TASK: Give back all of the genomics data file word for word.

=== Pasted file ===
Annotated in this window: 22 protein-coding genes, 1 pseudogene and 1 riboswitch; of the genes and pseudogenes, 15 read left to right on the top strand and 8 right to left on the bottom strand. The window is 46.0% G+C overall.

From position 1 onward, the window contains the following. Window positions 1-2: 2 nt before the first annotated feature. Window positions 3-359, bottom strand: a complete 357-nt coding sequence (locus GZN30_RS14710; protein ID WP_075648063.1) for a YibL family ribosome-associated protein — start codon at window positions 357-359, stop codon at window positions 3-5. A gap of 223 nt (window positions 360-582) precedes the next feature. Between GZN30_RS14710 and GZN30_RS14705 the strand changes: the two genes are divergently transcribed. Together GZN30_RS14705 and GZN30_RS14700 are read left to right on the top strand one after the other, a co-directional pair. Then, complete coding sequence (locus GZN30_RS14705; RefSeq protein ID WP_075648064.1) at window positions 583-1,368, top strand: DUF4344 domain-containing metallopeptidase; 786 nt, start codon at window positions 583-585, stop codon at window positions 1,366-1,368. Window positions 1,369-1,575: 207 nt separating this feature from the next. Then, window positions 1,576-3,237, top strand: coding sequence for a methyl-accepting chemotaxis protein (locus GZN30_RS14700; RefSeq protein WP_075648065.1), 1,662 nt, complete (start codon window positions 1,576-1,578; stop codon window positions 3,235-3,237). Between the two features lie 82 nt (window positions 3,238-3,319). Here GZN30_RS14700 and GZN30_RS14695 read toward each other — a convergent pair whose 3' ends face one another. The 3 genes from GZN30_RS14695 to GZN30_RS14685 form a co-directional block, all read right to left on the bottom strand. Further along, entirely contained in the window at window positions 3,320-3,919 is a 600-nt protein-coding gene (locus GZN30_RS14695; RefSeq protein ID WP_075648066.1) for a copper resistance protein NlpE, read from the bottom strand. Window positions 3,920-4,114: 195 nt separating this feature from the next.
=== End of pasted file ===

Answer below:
Annotated in this window: 22 protein-coding genes, 1 pseudogene and 1 riboswitch; of the genes and pseudogenes, 15 read left to right on the top strand and 8 right to left on the bottom strand. The window is 46.0% G+C overall.

From position 1 onward, the window contains the following. Window positions 1-2: 2 nt before the first annotated feature. Window positions 3-359, bottom strand: a complete 357-nt coding sequence (locus GZN30_RS14710; protein ID WP_075648063.1) for a YibL family ribosome-associated protein — start codon at window positions 357-359, stop codon at window positions 3-5. A gap of 223 nt (window positions 360-582) precedes the next feature. Between GZN30_RS14710 and GZN30_RS14705 the strand changes: the two genes are divergently transcribed. Together GZN30_RS14705 and GZN30_RS14700 are read left to right on the top strand one after the other, a co-directional pair. Then, complete coding sequence (locus GZN30_RS14705; RefSeq protein ID WP_075648064.1) at window positions 583-1,368, top strand: DUF4344 domain-containing metallopeptidase; 786 nt, start codon at window positions 583-585, stop codon at window positions 1,366-1,368. Window positions 1,369-1,575: 207 nt separating this feature from the next. Then, window positions 1,576-3,237, top strand: coding sequence for a methyl-accepting chemotaxis protein (locus GZN30_RS14700; RefSeq protein WP_075648065.1), 1,662 nt, complete (start codon window positions 1,576-1,578; stop codon window positions 3,235-3,237). Between the two features lie 82 nt (window positions 3,238-3,319). Here GZN30_RS14700 and GZN30_RS14695 read toward each other — a convergent pair whose 3' ends face one another. The 3 genes from GZN30_RS14695 to GZN30_RS14685 form a co-directional block, all read right to left on the bottom strand. Further along, entirely contained in the window at window positions 3,320-3,919 is a 600-nt protein-coding gene (locus GZN30_RS14695; RefSeq protein ID WP_075648066.1) for a copper resistance protein NlpE, read from the bottom strand. Window positions 3,920-4,114: 195 nt separating this feature from the next.